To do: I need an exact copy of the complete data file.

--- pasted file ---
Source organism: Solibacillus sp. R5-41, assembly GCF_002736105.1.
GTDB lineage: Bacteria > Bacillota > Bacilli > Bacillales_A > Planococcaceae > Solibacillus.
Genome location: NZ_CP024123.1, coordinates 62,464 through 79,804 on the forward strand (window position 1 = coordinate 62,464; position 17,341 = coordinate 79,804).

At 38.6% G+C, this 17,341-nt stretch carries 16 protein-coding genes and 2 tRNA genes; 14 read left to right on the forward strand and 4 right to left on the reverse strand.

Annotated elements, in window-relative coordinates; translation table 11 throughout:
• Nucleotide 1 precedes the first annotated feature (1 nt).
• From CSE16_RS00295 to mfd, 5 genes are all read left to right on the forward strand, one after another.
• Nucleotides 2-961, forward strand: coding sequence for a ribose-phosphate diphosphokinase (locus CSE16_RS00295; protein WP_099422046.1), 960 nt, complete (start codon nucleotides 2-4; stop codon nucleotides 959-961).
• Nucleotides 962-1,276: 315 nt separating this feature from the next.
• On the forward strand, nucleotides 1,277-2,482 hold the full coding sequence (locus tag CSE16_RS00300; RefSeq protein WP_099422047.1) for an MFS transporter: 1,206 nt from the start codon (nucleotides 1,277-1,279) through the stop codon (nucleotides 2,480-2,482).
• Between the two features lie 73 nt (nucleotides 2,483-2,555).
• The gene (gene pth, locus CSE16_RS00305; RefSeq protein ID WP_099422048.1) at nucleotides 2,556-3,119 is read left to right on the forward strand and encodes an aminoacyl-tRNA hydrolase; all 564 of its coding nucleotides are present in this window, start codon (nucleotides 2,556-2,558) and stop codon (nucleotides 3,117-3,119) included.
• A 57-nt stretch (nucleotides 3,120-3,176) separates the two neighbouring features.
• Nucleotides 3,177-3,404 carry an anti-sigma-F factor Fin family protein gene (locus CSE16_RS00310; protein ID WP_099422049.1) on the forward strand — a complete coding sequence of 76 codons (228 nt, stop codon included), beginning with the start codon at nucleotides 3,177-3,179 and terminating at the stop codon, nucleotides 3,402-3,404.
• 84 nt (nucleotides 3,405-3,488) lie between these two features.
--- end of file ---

Source organism: Solibacillus sp. R5-41, assembly GCF_002736105.1.
GTDB lineage: Bacteria > Bacillota > Bacilli > Bacillales_A > Planococcaceae > Solibacillus.
Genome location: NZ_CP024123.1, coordinates 62,464 through 79,804 on the forward strand (window position 1 = coordinate 62,464; position 17,341 = coordinate 79,804).

At 38.6% G+C, this 17,341-nt stretch carries 16 protein-coding genes and 2 tRNA genes; 14 read left to right on the forward strand and 4 right to left on the reverse strand.

Annotated elements, in window-relative coordinates; translation table 11 throughout:
• Nucleotide 1 precedes the first annotated feature (1 nt).
• From CSE16_RS00295 to mfd, 5 genes are all read left to right on the forward strand, one after another.
• Nucleotides 2-961, forward strand: coding sequence for a ribose-phosphate diphosphokinase (locus CSE16_RS00295; protein WP_099422046.1), 960 nt, complete (start codon nucleotides 2-4; stop codon nucleotides 959-961).
• Nucleotides 962-1,276: 315 nt separating this feature from the next.
• On the forward strand, nucleotides 1,277-2,482 hold the full coding sequence (locus tag CSE16_RS00300; RefSeq protein WP_099422047.1) for an MFS transporter: 1,206 nt from the start codon (nucleotides 1,277-1,279) through the stop codon (nucleotides 2,480-2,482).
• Between the two features lie 73 nt (nucleotides 2,483-2,555).
• The gene (gene pth, locus CSE16_RS00305; RefSeq protein ID WP_099422048.1) at nucleotides 2,556-3,119 is read left to right on the forward strand and encodes an aminoacyl-tRNA hydrolase; all 564 of its coding nucleotides are present in this window, start codon (nucleotides 2,556-2,558) and stop codon (nucleotides 3,117-3,119) included.
• A 57-nt stretch (nucleotides 3,120-3,176) separates the two neighbouring features.
• Nucleotides 3,177-3,404 carry an anti-sigma-F factor Fin family protein gene (locus CSE16_RS00310; protein ID WP_099422049.1) on the forward strand — a complete coding sequence of 76 codons (228 nt, stop codon included), beginning with the start codon at nucleotides 3,177-3,179 and terminating at the stop codon, nucleotides 3,402-3,404.
• 84 nt (nucleotides 3,405-3,488) lie between these two features.